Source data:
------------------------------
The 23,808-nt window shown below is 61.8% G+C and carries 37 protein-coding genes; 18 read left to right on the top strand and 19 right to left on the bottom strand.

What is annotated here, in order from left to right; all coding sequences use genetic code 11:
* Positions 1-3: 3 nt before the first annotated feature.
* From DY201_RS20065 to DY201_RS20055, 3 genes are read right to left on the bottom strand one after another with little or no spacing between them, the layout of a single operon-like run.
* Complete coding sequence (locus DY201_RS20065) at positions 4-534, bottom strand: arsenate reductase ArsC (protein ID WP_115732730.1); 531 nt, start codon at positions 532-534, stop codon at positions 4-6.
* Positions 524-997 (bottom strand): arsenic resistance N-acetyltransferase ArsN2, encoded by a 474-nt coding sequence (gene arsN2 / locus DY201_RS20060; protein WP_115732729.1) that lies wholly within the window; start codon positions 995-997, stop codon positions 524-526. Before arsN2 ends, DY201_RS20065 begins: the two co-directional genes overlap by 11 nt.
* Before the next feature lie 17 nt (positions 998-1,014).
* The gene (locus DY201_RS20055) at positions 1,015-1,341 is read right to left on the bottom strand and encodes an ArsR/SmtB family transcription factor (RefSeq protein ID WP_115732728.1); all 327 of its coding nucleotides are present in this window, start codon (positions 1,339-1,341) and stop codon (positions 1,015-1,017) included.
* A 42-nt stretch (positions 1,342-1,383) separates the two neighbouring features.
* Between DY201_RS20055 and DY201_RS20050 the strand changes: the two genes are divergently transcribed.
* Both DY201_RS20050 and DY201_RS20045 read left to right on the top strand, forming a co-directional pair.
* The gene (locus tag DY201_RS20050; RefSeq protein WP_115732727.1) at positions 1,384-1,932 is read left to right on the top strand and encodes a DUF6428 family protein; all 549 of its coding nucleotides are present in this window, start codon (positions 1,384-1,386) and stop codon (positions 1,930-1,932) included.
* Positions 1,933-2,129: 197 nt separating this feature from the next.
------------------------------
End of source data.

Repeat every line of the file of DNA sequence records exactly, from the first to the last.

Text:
The 23,808-nt window shown below is 61.8% G+C and carries 37 protein-coding genes; 18 read left to right on the top strand and 19 right to left on the bottom strand.

What is annotated here, in order from left to right; all coding sequences use genetic code 11:
* Positions 1-3: 3 nt before the first annotated feature.
* From DY201_RS20065 to DY201_RS20055, 3 genes are read right to left on the bottom strand one after another with little or no spacing between them, the layout of a single operon-like run.
* Complete coding sequence (locus DY201_RS20065) at positions 4-534, bottom strand: arsenate reductase ArsC (protein ID WP_115732730.1); 531 nt, start codon at positions 532-534, stop codon at positions 4-6.
* Positions 524-997 (bottom strand): arsenic resistance N-acetyltransferase ArsN2, encoded by a 474-nt coding sequence (gene arsN2 / locus DY201_RS20060; protein WP_115732729.1) that lies wholly within the window; start codon positions 995-997, stop codon positions 524-526. Before arsN2 ends, DY201_RS20065 begins: the two co-directional genes overlap by 11 nt.
* Before the next feature lie 17 nt (positions 998-1,014).
* The gene (locus DY201_RS20055) at positions 1,015-1,341 is read right to left on the bottom strand and encodes an ArsR/SmtB family transcription factor (RefSeq protein ID WP_115732728.1); all 327 of its coding nucleotides are present in this window, start codon (positions 1,339-1,341) and stop codon (positions 1,015-1,017) included.
* A 42-nt stretch (positions 1,342-1,383) separates the two neighbouring features.
* Between DY201_RS20055 and DY201_RS20050 the strand changes: the two genes are divergently transcribed.
* Both DY201_RS20050 and DY201_RS20045 read left to right on the top strand, forming a co-directional pair.
* The gene (locus tag DY201_RS20050; RefSeq protein WP_115732727.1) at positions 1,384-1,932 is read left to right on the top strand and encodes a DUF6428 family protein; all 549 of its coding nucleotides are present in this window, start codon (positions 1,384-1,386) and stop codon (positions 1,930-1,932) included.
* Positions 1,933-2,129: 197 nt separating this feature from the next.